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June 18, 1993 - Image 1

Resource type:
Text
Publication:
The Detroit Jewish News, 1993-06-18

Disclaimer: Computer generated plain text may have errors. Read more about this.

DETROIT

75¢

29 SIVAN 5753/JUNE 18, 1993

A Brand-New Pitch
In An Old Ballgame

As Days of Decision end, Federation thanks new fund-raising
techniques for beefing up Campaign enthusiasm.

I

RUTH LITTMANN STAFF WRITER

Birmingham
Temple At 30

hirty years ago,
eight Reform
Jewish couples in
Detroit asked a
young graduate of
Hebrew Union College to lead
their new suburban congrega-
tion. Informally dubbed the
"Birmingham Temple," it
became the birthplace of
Humanistic Judaism.
Members neither pray to
God nor listen to weekly Torah
portions. Over the years, the
movement has been the target
of criticism from other Jews
and Christians. Nonetheless,
it has grown to include nearly
10,000 followers worldwide.
Still, the question remains:
Can a religious movement
without theistic underpinnings
survive for future generations?
Local rabbis have come to
different conclusions.

Story on page 52

hey're playing hardball to win.
Seasoned Allied Jewish
Campaign solicitors have gone
to bat for agencies here and
abroad by using their expertise
to pitch to major givers.
They formed the Detroit Solicitors
League, led by "Commissioner" John
Marx. It is one of several new ways the
Jewish Federation of Metropolitan
Detroit is trying to boost the 1993 New Americans Margarita Zakharova and Irina
raised money for their new Jewish
Campaign during economic hard times. Ternyayeva
community.
Players in the league and other vol-
unteers agree the need for money is used to resettle Ethiopian and Russian
enormous. Ellen Labes, who chaired Jews.
Days of Decision soliciting this week
The Israeli government expects re-
with Irwin Alterman, points to mount- settlement costs to increase in upcom-
ing absorption costs in Israel. Part of ing years. More than 27,000 Russian
Campaign revenue will go toward the Jews have immigrated to Israel since
United Jewish Appeal, which, through last January.
Operation Exodus, has sent Israel $516
At home, some Jewish agencies face
million since 1989. The money is being possible staff reductions and cuts in

Wonder Water Or All Wet?

A court case pits a Howell metallurgist against
a U.S. district judge.

a

ELIZABETH APPLEBAUM ASSISTANT EDITOR

mong the mail U.S. District
Judge Bernard Friedman re-
ceived in his Detroit chambers
last week was a letter from a
woman admonishing him for
taking away her daughter's last chance
at life.
"Please, please!" it reads. "My daugh-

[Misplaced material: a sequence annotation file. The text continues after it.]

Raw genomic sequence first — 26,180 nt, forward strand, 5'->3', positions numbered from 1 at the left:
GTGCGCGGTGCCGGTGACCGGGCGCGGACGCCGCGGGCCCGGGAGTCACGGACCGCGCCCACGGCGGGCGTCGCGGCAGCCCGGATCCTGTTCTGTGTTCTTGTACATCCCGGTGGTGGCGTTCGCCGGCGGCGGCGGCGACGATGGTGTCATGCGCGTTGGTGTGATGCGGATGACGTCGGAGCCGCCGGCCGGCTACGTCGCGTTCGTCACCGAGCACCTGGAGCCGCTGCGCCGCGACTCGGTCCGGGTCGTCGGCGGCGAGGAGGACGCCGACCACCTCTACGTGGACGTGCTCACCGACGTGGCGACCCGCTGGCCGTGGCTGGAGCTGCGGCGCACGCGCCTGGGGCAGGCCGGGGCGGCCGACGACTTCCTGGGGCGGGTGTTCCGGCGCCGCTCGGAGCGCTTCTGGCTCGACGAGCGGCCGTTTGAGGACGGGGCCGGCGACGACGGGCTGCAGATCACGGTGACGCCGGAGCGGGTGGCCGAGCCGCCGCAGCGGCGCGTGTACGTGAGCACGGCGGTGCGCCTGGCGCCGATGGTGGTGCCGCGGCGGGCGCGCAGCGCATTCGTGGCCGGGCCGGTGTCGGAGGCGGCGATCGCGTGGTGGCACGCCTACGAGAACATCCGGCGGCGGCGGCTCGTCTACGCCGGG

ter is dying!"
Another recent letter — one of liter-
ally hundreds — reprimands the judge
for placing an injunction against the
same "miracle water," which the writ-
er calls "my only hope against blind-
ness." A third asks who gave Judge
Friedman "the right to make a death
sentence."
Edward Sopcak, former distributor
of the so-called wonder cure, has his
own choice phrases for the judge. A
brochure produced by volunteers, ap-
proved by Mr. Sopcak and circulated
throughout the city, labels Judge

Friedman "in exactly the same posi-
tion as the Nazi government staff"
Just how one Detroit judge, whom
virtually everyone describes as the
nicest man in the world, became the
target of such fury is practically a sto-
ry line straight from "LA Law."
It all began in 1989, when Judge
Friedman was assigned the U.S. gov-
ernment's case against Mr. Sopcak, a
metallurgist from Howell.
At issue was Mr. Sopcak's CanCell,
which he claims helps the body cure
everything from cancer to AIDS. He
describes CanCell as "a very pure wa-
ter" in which he has "erased the mem-
ory in the water crystal and
reprogrammed it with synergy to make
a new series of vibrational frequen-
cies."
The case came to court after Mr.
Sopcak failed to file for registration

CANCELL Page 26

funding from outside sources, like the
United Way and the federal govern-
ment. Agency directors say they hope
the Campaign will be able to compen-
sate for these losses if they occur.
As of Wednesday morning, the
Campaign had raised $24 million.
Though this falls $3.5 million below
the $27.5 million target for 1993,
Federation staff and volunteers are op-
timistic about breaking $26 million,
the amount raised in the 1991 and 1992
Campaigns.
They also are optimistic that Days of
Decision will surpass last year's $1.2
million total. As of Wednesday morn-
ing, the five-day plug for pledges had
brought in more than $600,000.
During their Monday night "game," the
League batted in money from many
major contributors. The League also
provided incentives to players, who
comprised five teams. The team that
brought in the the most money won do-
nated tickets to sit in Max Fisher's box
during a Detroit Tigers baseball game.
They also will receive baseballs auto-
graphed by Federation staff. "I think
it was extremely effective," Dr. Marx
said. "It got some very capable solici-
tors there and they were motivated to
continue working for more than two

BALLGAME page 24

Inside

The Risk Takers

Sweet deals are not always
enough for young
entrepreneurs.

Page 34

Trading West

Two emigre coaches
find a gym in Warren.

Page 49

Catching On

Baseball is quietly gaining
a foothold with the young.

Page 92

Contents on page 3

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